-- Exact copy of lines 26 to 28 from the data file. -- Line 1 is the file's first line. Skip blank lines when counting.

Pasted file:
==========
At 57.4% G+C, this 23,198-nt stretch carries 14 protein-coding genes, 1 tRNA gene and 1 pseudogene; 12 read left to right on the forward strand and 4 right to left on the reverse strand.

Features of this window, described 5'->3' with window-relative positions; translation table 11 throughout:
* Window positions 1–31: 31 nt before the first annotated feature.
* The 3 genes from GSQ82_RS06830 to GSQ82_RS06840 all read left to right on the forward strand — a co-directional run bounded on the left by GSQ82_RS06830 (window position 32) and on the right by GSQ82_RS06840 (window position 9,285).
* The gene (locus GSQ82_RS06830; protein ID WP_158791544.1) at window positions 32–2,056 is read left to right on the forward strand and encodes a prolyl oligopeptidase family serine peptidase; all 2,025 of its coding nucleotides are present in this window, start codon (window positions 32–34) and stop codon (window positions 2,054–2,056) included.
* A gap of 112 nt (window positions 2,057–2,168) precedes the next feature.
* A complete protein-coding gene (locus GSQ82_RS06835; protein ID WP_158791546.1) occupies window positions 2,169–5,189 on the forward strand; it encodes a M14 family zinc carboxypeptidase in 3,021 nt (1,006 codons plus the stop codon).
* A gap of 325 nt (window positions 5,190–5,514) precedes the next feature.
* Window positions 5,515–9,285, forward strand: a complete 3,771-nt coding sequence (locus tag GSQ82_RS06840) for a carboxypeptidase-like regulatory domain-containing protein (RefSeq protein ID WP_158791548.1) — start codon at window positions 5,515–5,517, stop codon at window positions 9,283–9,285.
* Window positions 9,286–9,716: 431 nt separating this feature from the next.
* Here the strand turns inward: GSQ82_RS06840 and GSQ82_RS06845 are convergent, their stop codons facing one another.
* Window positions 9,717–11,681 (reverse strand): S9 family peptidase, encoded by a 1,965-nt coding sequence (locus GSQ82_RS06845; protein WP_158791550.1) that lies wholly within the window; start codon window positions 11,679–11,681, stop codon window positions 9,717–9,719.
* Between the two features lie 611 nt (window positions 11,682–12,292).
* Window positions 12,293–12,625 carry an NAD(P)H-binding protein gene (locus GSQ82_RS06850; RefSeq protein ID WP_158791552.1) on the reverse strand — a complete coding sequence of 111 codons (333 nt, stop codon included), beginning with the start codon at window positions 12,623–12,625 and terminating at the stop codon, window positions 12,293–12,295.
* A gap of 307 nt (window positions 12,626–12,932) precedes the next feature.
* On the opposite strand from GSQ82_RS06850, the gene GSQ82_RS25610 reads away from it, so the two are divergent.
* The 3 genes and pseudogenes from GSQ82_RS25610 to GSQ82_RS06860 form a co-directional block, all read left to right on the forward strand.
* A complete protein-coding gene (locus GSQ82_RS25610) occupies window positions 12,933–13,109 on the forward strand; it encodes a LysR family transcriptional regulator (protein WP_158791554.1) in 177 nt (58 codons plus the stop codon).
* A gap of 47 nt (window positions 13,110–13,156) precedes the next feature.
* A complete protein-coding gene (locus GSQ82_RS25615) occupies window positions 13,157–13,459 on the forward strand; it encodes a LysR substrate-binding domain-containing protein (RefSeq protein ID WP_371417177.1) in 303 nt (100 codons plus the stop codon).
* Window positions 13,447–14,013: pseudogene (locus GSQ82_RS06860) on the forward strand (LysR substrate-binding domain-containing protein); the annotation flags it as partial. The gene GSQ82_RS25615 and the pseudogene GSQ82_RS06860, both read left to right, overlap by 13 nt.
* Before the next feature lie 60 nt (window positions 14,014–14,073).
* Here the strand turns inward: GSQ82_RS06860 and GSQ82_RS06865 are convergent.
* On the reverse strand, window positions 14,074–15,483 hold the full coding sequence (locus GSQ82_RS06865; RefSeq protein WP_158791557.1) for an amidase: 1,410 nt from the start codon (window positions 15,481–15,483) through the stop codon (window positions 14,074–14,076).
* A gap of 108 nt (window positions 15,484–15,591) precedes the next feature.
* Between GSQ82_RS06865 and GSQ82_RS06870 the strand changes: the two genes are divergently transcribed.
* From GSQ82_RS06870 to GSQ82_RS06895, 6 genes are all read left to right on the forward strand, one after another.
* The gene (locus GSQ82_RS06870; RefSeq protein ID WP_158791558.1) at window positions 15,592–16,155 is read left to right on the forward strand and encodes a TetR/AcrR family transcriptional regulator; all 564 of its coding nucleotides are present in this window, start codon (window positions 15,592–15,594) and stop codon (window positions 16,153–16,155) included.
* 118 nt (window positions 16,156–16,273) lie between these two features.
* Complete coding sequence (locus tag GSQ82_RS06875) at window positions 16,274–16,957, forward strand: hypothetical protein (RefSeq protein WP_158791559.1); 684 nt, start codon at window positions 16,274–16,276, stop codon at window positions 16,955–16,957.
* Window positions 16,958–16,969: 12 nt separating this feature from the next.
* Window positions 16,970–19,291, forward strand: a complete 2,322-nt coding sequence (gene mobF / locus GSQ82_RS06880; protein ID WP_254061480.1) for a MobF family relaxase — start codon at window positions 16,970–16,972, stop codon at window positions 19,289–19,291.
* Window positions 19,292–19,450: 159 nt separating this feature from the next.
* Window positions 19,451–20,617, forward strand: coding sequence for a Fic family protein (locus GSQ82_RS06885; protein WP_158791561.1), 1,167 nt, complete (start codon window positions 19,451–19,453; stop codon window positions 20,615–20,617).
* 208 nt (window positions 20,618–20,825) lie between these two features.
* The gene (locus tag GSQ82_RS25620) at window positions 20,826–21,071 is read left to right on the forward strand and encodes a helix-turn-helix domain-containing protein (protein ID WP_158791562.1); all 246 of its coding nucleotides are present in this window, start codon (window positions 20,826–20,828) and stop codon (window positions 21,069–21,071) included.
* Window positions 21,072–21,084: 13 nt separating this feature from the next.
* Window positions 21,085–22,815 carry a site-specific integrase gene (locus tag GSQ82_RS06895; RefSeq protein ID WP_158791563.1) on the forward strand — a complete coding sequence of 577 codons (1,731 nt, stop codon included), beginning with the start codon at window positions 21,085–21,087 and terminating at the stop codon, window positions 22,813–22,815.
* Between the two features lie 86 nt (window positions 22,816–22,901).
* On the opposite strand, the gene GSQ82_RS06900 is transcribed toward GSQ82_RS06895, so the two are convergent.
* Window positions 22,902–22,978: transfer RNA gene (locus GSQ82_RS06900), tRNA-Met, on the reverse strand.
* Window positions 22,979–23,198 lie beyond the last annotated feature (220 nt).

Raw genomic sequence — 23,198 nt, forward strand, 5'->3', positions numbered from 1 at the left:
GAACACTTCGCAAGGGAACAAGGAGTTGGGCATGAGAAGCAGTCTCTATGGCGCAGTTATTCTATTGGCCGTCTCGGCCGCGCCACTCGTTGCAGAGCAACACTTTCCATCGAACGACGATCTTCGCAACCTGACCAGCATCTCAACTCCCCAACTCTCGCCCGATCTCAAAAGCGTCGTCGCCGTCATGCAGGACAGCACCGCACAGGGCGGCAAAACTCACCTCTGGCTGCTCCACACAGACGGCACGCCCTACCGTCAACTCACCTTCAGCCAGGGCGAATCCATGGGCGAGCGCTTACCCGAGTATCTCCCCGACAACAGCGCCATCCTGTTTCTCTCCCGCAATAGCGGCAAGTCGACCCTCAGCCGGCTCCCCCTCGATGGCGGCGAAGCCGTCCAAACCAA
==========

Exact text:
* Between GSQ82_RS06865 and GSQ82_RS06870 the strand changes: the two genes are divergently transcribed.
* From GSQ82_RS06870 to GSQ82_RS06895, 6 genes are all read left to right on the forward strand, one after another.
* The gene (locus GSQ82_RS06870; RefSeq protein ID WP_158791558.1) at window positions 15,592–16,155 is read left to right on the forward strand and encodes a TetR/AcrR family transcriptional regulator; all 564 of its coding nucleotides are present in this window, start codon (window positions 15,592–15,594) and stop codon (window positions 16,153–16,155) included.